Don’t Say Goodbye

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by DeeDee Corbitt Sauter

I can’t remember if I attended any funerals as a child, but I seriously doubt it. I know my parents did. When it was required, they classic donned black apparel, spoke in hushed tones, whispered compliments about the deceased, and reached out to the surviving family members. It was not appropriate for children to physically say goodbye to the recently departed.

Instead, the only social obligation my sister and I shared was the enthusiastic participation in neighborhood birthday parties. Balloons, cake colored wrapping paper, ice cream and games vied for our attention on the calendar.

Celebrations and recognitions are always high on the list of gift-giving activities. Food and loud music dominate the teen years while fine clothing and one-upmanship are popular at graduations, weddings, baptisms and family reunions. We celebrate the passage of life every chance we get.

As far as I know, no one is immortal. Eventually, we have to start thinking about our humanity and how it will all come to an end. Unfortunately, I recently had to attend a funeral. The mother of my friend died far too young. The first question most people ask when hearing about a death is “How? How did she die? Was it expected?” There is always hope that the answer is one we can accept. Maybe something expected, perhaps an illness that is
gender specific or age-related or even the result of bad lifestyle choices. But she is gone.

I have attended many funerals. Young and old, illness and accident. They carry the same intense theme. Most people
say they want their funerals to be a celebration, but the overwhelming sadness colors transforms festivities into more
of a melancholy gathering.

Until this last funeral, during which I had an epiphany. When I die, I want to be just like her.

This was a true and legitimate celebration. There were a few tears and snuffles, but I have never felt uplifted while discussing the early demise of someone I loved. But, somehow she knew how hard it would be to stay cheery, so she planned the event, I mean she planned the whole thing. While spellbound by the bagpipes, captivated by the singers, moved by the poetry recite and mesmerized by the liturgical dancer, I saw how absolutely everyone adored and respected this woman.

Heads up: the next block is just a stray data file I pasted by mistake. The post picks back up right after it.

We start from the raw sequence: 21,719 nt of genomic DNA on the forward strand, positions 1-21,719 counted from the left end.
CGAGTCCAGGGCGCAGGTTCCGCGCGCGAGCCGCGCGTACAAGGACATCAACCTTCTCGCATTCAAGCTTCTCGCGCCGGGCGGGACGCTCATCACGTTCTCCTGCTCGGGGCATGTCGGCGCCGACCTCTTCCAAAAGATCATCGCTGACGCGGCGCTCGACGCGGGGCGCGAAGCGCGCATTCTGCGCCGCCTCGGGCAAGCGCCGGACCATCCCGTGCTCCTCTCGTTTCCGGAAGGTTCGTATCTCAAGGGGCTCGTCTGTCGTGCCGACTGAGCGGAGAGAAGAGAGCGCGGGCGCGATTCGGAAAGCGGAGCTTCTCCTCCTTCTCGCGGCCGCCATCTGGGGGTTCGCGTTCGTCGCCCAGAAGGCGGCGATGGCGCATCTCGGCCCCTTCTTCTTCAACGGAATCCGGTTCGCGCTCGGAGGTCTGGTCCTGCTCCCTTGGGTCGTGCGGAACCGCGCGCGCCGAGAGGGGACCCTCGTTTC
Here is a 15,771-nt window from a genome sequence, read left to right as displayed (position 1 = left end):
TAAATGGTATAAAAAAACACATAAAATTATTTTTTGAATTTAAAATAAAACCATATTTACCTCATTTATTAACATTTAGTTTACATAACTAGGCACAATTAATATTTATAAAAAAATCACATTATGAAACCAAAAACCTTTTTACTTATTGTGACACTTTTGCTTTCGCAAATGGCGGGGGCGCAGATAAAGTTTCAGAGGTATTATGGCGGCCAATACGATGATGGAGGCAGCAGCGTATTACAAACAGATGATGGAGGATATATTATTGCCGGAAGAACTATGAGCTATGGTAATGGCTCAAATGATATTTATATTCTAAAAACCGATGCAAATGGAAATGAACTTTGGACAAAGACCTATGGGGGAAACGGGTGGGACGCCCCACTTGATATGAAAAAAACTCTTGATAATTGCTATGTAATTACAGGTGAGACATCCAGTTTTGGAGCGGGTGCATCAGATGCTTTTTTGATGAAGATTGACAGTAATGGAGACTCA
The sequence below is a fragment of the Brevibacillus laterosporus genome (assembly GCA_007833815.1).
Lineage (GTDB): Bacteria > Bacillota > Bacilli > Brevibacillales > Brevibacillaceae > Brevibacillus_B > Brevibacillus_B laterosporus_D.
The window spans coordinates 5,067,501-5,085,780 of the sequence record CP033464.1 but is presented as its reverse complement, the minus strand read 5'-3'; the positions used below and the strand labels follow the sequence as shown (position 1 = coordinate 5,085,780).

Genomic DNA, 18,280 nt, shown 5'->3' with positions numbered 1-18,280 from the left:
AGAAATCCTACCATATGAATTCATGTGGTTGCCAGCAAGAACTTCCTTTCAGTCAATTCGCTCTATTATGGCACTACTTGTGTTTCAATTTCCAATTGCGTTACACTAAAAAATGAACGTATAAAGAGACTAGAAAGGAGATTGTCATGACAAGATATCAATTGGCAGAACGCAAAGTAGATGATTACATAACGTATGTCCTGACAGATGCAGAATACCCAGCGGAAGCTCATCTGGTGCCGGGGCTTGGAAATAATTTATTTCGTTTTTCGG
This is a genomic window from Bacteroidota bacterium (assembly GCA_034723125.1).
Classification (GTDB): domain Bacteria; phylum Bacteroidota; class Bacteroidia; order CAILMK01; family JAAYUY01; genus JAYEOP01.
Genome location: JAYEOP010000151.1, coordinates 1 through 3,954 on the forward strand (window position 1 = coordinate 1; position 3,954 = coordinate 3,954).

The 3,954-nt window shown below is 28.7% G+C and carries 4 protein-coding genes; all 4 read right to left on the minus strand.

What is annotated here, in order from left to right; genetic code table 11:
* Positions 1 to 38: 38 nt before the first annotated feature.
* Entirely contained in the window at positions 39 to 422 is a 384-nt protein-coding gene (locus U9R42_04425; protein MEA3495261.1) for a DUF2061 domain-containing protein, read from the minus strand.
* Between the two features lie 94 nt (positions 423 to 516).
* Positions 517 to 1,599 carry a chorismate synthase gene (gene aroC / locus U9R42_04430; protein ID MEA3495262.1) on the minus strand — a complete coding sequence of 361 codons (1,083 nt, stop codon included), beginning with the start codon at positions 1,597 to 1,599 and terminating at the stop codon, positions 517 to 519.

She knew she was dying, and that it would be earlier than she wanted. But even if it was early, it was still inevitable. So, she talked to her friends and decided who would speak, who would perform, who would help throw that last party. She not only said she wanted a party, she took the cost, planning and responsibility out the hands of those left behind and made sure this was her final gift. Prior to the services, she actually planned a social hour. Coffee, tea, water, snacks and cheese and crackers. People actually mingled and visited with each other. There were no tears. They talked to each other and caught up friendships were rekindled and family members hugged and laughed. She actually planned a real party at her funeral. It. Was. Amazing.

Then came the normally solemn ceremony of praising the departed, but how can sadness be the prevailing mood
while watching a gorgeous, lithe dancer waving her silken handkerchiefs, bending and turning in ways that I know would break every bone in my inflexible body?

I am not sure in what act the epiphany occurred, but I did start to understand what she had awakened in me and helped me understand the importance of what she had done.

Few of our traditional rites of passage gatherings actually celebrate our accomplishments. Birthday parties mark another year of simply staying alive in a world with few natural threats.

While graduation from high school or college recognize the accomplishments of hard work, it is only a snapshot of a relatively short time frame. Marriages celebrate the moment a union is legal and we rejoice in their potential.

She showed us that a funeral can be the final and most accurate celebration of an amazing life regardless of the length. Everyone touches someone else. Everyone makes a difference and when they are gone, those remaining need that reminder and need that support from the rest of the community.

I have already wasted money on a wedding and a couple of other parties. But, I hope my friends mother’s way of dealing with her death becomes the standard. I walked away grateful that I had known her, grateful I could spend time with her family, grateful I was part of her life. She knew how important this final celebration would be and her family was truly able to celebrate her life.

Even in death she was amazing. Thank you, Shirley.

DeeDee Corbitt Sauter is a resident of Northern Virginia.

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